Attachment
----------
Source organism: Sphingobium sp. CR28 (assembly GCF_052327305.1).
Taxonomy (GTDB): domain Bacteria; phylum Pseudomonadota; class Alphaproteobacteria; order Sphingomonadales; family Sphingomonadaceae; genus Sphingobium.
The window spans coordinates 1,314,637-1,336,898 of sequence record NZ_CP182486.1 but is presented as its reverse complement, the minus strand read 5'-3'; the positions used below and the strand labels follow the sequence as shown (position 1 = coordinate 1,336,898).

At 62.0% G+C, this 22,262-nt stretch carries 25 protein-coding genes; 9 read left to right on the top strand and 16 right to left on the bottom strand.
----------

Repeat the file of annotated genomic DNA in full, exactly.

Source organism: Sphingobium sp. CR28 (assembly GCF_052327305.1).
Taxonomy (GTDB): domain Bacteria; phylum Pseudomonadota; class Alphaproteobacteria; order Sphingomonadales; family Sphingomonadaceae; genus Sphingobium.
The window spans coordinates 1,314,637-1,336,898 of sequence record NZ_CP182486.1 but is presented as its reverse complement, the minus strand read 5'-3'; the positions used below and the strand labels follow the sequence as shown (position 1 = coordinate 1,336,898).

At 62.0% G+C, this 22,262-nt stretch carries 25 protein-coding genes; 9 read left to right on the top strand and 16 right to left on the bottom strand.